Walk alongside the newly discharged Hong Man-Sup (Ahn Jae-Hong) as he returns to the world outside army life! We’re invited to watch him attempt to re-gain the past two years of his life as he decides that he wants to make the most of his youth: he is going to spend it both doing what he loves, and also – if he can manage it – being in love.

Fortunately for our hero it doesn’t take long before he finds his love interest, and as their interactions grow the film almost parodies the characteristics of regular romance films: the love interest has a love interest of her own, and he’s got deep and mysterious background music to boot! Slightly less fortunately, jokgu – Man-Sup’s other love-of-his-life – is a sport almost entirely limited to the likes of the unpopular. Anna (Hwang Seung-Eon), the classmate Man-Sup not-so-subtly adores, initially mocks his hopes to have the university’s jokgu court re-built. She thinks it’s a silly idea, though Man-Sup finds that hiding what you like simply because of the fear of being teased about it sounds sillier. He is in no way being defensive or trying to step on her opinion – it was simply a realisation said aloud, and it sits in Anna’s mind until she comes to the decision to help him.

Eccentric and absolutely loveable characters take us through their own journeys of hopes and dreams in this coming-of-age that reminds us that everybody holds different values when it comes to what made their youthful days well spent. The incredible cinematography of this fast-paced film only adds to its humour, with mind tricks and the occasional slap-stick being filmed as shots not too far off from what one might find in an art exhibition.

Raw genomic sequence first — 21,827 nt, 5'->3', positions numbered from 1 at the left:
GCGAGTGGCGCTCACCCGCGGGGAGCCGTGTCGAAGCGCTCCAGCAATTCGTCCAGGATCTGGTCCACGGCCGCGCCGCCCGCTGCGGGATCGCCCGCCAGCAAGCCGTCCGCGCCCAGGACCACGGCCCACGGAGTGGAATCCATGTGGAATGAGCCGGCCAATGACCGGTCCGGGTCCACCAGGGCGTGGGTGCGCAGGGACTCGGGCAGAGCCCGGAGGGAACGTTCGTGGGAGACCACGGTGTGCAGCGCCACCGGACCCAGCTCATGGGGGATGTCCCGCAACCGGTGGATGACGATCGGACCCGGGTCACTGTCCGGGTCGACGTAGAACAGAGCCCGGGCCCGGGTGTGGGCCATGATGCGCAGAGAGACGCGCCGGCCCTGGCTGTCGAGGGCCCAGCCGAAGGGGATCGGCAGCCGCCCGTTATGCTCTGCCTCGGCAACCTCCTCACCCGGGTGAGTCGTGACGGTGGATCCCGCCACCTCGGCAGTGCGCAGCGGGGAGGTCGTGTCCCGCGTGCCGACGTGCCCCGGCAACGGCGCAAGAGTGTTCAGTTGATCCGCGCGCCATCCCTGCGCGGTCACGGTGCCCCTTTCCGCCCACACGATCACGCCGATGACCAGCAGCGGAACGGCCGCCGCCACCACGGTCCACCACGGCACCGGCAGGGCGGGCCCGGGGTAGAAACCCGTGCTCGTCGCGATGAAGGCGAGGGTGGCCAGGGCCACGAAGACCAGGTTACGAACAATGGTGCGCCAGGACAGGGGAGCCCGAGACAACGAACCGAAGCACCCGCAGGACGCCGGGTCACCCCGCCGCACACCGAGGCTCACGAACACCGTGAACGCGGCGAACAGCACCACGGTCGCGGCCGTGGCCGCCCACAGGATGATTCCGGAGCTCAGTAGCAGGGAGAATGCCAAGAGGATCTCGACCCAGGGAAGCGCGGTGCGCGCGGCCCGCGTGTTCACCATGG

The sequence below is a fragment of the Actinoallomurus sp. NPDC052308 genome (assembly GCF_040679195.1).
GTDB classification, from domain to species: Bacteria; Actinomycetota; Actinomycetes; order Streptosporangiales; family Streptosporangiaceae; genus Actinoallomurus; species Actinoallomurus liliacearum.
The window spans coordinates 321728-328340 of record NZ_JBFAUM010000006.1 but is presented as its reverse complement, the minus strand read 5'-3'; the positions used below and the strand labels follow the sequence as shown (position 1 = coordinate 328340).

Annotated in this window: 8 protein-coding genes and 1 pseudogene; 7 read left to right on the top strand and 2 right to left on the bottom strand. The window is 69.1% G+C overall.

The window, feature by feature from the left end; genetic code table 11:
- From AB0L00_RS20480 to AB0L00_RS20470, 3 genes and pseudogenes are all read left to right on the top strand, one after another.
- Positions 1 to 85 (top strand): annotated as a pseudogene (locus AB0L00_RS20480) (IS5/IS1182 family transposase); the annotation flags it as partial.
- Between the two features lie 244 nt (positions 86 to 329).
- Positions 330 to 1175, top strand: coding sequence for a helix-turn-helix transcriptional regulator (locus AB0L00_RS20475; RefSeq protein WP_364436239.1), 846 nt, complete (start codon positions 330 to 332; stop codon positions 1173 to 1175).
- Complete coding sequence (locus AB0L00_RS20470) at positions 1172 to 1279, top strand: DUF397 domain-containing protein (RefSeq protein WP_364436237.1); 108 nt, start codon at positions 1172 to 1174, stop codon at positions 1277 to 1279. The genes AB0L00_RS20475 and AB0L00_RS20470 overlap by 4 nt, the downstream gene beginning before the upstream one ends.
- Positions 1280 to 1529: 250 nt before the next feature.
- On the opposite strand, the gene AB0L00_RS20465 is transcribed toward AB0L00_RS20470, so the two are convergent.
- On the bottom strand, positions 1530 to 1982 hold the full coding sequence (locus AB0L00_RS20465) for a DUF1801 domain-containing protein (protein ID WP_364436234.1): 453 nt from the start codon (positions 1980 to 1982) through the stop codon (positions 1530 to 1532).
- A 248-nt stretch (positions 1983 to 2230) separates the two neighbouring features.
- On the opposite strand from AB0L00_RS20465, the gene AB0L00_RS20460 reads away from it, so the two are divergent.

It’s not unheard of that the plot of a sports-based film might drag on, nor that large portions may be tailored to suit the likings of a more athletic audience. When a comedy like The King of Jokgu comes along and manages to make someone like myself – someone who loathes physical activity more than almost anything in the world – actually regret not participating in the playful pre-film jokgu tournament, it’s a pretty safe bet that the film is worth watching!


Running Time: 104 minutes (w/English Subtitles)

This review originally appeared as part of KOFFIA 2015.